What does that mean for Australia?
Although the political digital advertising spend in Australia is much lower than in the US, recently released Australian mobile statistics point to an increasing focus on reaching Australian voters where they spend most of their time: on their phones.
According to digital industry body the Interactive Advertising Bureau’s (IAB) first mobile panel, measuring web-based and app-based browsing released this week, 12.5 million Australians accessed the internet on smartphones and 7.4 million Australians used tablets, with over 10.7 million Australians using video and streaming services on their smartphone and an average of over 33 hours per person per month spent browsing or using apps.
According to the latest IAB PWC online ad spend report from May, around one third of digital ad dollars in Australia are spent on mobile. According to that same report, the majority of time spent on tablets and mobile is on social media, and Australians spend four hours on watching audio and video on smartphone, and half that on tablet each month.
Nielsen and IAB are currently at the halfway point before the expected release of the Digital Content Ratings in mid 2016, shifting to the long-awaited Digital Ratings Monthly reports earlier this year offering advertisers a “comprehensive trading currency.”
Currently data available doesn’t show in-app activity, but it still puts Facebook squarely at the top of Australia’s online mobile activity.
Last year, the Pew Research Centre found Facebook the second-most popular source for political and government news among American Internet users (explored in The Agenda Group’s analysis of last year’s Victorian election) and with such high Facebook usage in Australia there is no reason to think that it doesn’t play a similar role in Australia.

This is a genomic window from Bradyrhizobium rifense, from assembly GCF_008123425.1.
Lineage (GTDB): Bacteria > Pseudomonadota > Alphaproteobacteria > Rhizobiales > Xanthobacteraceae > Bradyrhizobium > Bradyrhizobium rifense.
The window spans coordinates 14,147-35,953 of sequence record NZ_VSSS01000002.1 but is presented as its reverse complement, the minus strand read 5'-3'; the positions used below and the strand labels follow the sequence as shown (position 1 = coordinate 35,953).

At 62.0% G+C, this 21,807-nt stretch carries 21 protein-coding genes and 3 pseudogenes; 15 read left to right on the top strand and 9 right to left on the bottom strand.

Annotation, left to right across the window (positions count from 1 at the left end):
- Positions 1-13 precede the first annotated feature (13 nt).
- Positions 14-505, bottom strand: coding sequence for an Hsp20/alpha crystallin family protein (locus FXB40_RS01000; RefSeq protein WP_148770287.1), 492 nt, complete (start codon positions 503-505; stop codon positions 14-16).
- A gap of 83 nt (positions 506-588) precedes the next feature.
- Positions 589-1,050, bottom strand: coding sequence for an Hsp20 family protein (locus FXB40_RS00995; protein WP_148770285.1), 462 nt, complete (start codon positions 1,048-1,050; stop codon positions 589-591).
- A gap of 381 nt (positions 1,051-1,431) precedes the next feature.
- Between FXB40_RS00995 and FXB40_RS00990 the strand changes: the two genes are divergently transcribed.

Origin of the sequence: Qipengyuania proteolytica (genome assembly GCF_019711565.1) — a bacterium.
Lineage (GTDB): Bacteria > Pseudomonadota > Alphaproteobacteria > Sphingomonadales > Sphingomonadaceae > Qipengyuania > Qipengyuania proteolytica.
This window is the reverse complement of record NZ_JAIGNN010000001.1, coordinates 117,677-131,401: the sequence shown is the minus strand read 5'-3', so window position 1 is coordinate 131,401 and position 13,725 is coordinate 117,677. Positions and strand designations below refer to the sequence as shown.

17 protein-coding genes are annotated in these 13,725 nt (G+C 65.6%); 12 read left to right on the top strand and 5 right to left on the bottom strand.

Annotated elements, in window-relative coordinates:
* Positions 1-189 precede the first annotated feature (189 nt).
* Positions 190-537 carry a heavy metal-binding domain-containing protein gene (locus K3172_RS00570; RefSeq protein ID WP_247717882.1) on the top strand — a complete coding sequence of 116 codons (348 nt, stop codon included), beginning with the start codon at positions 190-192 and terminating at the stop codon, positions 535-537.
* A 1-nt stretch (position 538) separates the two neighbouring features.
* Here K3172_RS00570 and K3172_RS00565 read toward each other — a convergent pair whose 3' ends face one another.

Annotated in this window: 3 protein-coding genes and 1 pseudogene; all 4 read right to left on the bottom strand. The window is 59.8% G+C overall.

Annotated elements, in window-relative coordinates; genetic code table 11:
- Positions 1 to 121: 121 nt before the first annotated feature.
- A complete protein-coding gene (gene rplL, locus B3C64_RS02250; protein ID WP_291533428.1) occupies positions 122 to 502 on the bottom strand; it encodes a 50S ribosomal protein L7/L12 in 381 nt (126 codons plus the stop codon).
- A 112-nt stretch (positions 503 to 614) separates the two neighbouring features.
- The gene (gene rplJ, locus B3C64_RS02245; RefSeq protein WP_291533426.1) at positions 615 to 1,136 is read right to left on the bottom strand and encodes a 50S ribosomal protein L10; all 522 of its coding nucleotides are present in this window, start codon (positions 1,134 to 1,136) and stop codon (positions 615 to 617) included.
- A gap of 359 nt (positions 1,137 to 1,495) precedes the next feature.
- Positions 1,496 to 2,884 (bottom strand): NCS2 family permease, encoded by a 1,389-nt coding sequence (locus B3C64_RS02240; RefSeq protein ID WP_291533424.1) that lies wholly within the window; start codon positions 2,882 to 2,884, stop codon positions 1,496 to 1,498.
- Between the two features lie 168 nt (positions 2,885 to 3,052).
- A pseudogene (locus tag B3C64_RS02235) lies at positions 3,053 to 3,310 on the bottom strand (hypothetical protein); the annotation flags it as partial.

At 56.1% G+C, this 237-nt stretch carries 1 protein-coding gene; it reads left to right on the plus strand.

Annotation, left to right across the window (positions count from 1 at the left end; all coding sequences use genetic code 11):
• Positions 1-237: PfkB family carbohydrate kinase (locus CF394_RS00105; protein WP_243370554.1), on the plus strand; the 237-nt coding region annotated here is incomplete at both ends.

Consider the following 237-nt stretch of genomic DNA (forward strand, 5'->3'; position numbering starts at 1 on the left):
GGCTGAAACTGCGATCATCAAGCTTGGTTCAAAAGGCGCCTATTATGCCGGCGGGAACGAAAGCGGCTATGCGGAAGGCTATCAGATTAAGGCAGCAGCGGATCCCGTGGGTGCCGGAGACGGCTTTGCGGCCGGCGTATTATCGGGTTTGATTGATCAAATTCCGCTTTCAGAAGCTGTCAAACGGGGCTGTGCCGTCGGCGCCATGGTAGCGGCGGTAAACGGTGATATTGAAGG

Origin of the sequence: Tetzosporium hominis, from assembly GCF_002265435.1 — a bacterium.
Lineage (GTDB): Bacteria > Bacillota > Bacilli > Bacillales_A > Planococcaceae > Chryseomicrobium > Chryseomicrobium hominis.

But how can political parties use Facebook to its full advantage?
As In his 2010 book The Facebook Effect, David Kirkpatrick reported Facebook CEO Mark Zuckerberg’s articulation of the newsfeed’s guiding principle, as “A squirrel dying in front of your house may be more relevant to your interests right now than people dying in Africa.”
A study posted this year in Science, a peer-reviewed online journal, found that the newsfeed algorithm decreased the visibility of ideologically “cross-cutting” news by 8 percent for liberals and 5 percent for conservatives in America, finding also that individual choice has more of a role in determining what content users see than other elements of the algorithm. Last year’s Pew research study found that only 42 percent of American social media users would share their political opinion online, and were much more willing if they thought their audience (friends) agreed with them.
What does that mean?
It means roughly that social media users are less likely to like, share or post newsfeed stories that are overtly political or partisan, limiting the way these posts are able to be viewed in their network’s feeds.
Unless social media posts are being used to galvanise Party faithful, posts should be issues-focussed and shareable to take advantage of Australians’ considerable social media and video streaming online time.
If videos are overtly branded with Party branding, they’re unlikely to get the same widespread reach, but can be use it to target and solidify existing supporters into more traditional campaign activity such as doorknocking through the use of the call to action function in videos allowing for one-click transition to community organizing sites.
Despite the fact that political parties exempt from Privacy Act and have little formal oversight, it seems from their privacy statements that both intend to be bound by provisions limiting disclosure of the extensive information in their databases to third parties like Facebook.
This doesn’t preclude the possibility of targeting within Facebook those who’ve indicated political preference, but limits the utility of new Facebook tools considerably compared to their US counterparts.
As to how Australian parties will seek to take advantage of Facebook in next year’s election, we’ll have to watch this space.